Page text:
I'll make a few comments and then probably leave because I don't want to disrupt the thread too much.
In any but a never ever lesson when the word turn is used is brings a fairly narrow scope of meaning to the student. For most of them it means braking and is associated with the movement pattern to produce a braking action. The outcome here is a pivoty/pushy 'turn' that produces little control of line and exhausts the skier. The thought/idea of 'turn' will trigger this movement pattern as a learned response just as the word 'sit' will trigger a learned response in my dog. My goal is to change that movement pattern. which is made more difficult if the trigger word is still used. This is why I avoid the word rather than take BB's approach of redefining the word to refer to controlling line and then continue to use it in that context. Unfortunately, the way people work, the old definition will have a reflexive response in mind and body tending to produce the old movement pattern while the new definition is an intellectual abstract not tied to any movement pattern. Bob's intention is to separate braking (movements to control speed) from turning (movements to control line), I want to do the same thing but my educational background indicates that using the old word will be counter productive so I opt to avoid it.
Does it work? For me and my students,yes. How do I know it works? Feedback from my students both verbal and visual (I can see the changes). Would it work for others? I don't know, I am someone with an extremely high aptitude/talent for teaching who has supplemented that with a life of studying education and pedagogy and how all that applies to teaching skiing and I know I can make things work extremely well that others struggle with.
Another issue is that most skiers don't think of 'turns' as being a connected series of smooth arcs that blend together. In their minds a turn is a stand alone, fairly quick, change of direction to connect straight line motion just as a 'turn' when driving does. I can say they think this way, by and large, because I have talked to thousands of them on this subject and the responses have been fairly consistent. Changing the mindset from 'making a turn' to 'going there along a curved path' is one part of changing the students movement patterns.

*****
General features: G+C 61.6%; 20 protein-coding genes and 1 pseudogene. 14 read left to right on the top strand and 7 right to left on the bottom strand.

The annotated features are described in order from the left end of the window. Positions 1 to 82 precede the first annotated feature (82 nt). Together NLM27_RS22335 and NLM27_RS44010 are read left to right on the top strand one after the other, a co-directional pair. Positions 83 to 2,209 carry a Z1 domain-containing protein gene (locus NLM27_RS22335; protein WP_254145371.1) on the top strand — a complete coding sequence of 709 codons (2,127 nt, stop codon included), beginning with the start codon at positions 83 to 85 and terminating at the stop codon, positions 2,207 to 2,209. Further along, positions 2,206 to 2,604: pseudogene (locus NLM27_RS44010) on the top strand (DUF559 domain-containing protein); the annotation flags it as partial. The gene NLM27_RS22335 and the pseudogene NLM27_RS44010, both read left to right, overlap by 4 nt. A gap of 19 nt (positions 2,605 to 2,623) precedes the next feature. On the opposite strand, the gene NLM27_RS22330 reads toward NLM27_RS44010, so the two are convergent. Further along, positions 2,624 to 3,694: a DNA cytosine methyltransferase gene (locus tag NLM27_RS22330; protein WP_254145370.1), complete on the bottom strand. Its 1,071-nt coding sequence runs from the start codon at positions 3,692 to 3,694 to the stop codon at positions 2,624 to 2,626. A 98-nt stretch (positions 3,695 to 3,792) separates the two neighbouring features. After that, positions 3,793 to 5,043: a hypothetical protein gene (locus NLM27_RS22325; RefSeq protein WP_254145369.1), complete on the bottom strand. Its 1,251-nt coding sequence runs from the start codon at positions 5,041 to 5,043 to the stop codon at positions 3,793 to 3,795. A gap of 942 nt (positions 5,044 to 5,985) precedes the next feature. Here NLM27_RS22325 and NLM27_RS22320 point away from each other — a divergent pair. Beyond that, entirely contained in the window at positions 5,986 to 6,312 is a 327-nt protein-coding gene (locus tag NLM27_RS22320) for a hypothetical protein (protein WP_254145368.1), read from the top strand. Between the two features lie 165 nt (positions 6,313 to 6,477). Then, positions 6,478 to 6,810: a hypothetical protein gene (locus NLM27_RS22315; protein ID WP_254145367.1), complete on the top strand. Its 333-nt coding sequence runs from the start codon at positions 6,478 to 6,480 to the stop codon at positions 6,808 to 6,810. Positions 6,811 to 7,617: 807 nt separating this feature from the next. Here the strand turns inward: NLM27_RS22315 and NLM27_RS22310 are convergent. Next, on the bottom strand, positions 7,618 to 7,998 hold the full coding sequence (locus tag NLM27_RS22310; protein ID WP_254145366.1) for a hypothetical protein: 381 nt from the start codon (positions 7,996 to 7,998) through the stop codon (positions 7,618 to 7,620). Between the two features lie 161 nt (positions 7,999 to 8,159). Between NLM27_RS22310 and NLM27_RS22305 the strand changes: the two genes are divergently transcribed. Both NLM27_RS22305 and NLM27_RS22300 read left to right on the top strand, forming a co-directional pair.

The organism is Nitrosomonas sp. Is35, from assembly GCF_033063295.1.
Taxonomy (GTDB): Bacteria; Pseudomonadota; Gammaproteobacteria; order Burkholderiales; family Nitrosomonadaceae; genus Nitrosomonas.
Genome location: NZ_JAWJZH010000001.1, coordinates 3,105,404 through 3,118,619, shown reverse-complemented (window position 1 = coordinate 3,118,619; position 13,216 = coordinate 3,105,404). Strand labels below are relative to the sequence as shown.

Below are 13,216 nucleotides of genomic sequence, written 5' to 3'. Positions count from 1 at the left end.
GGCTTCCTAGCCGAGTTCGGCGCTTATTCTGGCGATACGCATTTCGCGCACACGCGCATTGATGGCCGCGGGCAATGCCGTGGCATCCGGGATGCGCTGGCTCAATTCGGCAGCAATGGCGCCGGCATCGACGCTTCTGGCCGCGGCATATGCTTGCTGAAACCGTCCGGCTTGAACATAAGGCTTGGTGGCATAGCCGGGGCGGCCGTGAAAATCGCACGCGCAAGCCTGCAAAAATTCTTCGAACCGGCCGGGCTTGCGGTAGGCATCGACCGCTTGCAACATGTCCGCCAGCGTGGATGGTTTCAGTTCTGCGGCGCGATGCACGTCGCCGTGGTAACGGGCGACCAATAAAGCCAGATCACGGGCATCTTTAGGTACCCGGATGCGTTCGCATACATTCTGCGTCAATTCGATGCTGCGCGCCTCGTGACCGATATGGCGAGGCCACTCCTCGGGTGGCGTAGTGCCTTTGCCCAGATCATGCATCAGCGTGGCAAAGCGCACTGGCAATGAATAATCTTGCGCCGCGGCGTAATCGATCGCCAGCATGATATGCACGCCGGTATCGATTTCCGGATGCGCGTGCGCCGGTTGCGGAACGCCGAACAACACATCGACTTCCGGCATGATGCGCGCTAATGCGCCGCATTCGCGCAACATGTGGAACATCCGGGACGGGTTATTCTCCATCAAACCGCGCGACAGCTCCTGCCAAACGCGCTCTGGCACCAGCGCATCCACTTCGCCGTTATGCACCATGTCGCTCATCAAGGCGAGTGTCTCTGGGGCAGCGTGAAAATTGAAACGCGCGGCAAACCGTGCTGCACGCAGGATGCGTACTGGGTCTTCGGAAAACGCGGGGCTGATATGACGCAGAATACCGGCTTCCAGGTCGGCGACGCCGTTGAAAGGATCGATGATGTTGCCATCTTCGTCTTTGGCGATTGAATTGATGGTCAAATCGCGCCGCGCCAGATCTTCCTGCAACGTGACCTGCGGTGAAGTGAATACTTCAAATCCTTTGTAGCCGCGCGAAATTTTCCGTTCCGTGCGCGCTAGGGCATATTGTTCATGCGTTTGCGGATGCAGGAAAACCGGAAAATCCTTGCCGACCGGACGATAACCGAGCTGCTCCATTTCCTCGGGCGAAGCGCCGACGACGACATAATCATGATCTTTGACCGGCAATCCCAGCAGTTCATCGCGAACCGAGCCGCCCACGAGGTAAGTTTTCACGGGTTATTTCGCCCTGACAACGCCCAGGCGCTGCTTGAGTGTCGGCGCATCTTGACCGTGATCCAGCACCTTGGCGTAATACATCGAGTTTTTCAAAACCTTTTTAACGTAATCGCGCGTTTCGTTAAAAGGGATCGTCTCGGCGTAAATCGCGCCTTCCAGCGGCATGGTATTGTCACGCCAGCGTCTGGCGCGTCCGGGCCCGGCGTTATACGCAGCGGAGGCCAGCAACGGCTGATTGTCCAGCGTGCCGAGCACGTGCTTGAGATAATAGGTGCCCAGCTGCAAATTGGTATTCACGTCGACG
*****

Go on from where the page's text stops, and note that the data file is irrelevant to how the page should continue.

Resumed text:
There is a teaching technique that is called a 'guided experience' the intent of which is to produce an unexpected outcome and open the students mind to new ideas. Challenging the use of a common term is a verbal form of this and has been, for me, an extremely effective teaching tool.
In skiing you can do three things, go left, go right or go straight. I can combine these to go where I want to, that elusive 'there' that Rick wants to make fun of but underlies all good skiing. Racers have their 'there' rigidly defined by the gates and they better 'go there' every time. Big mountain skiers 'there' may be determined by wanting to set up a huck or control speed of descent or not die. As a recreational skier my 'there' might be determined by my intent, am I hurrying to get to line up after ending a lesson on a distant part of the resort, am i heading for the bottom after a full day in the bumps or am I freesking just to have fun. Sure 'there' is somewhat vague but intentionally so where 'turn' is vague and confusing for most of the skiing public unintentionally and so can produce problems. Again, I am basing this on thousands of discussions with students and instructors.
Enough for now, if things stay civil, I'll be happy to continue the discussion, otherwise I won't bother.
mod note: editing "breaking"->braking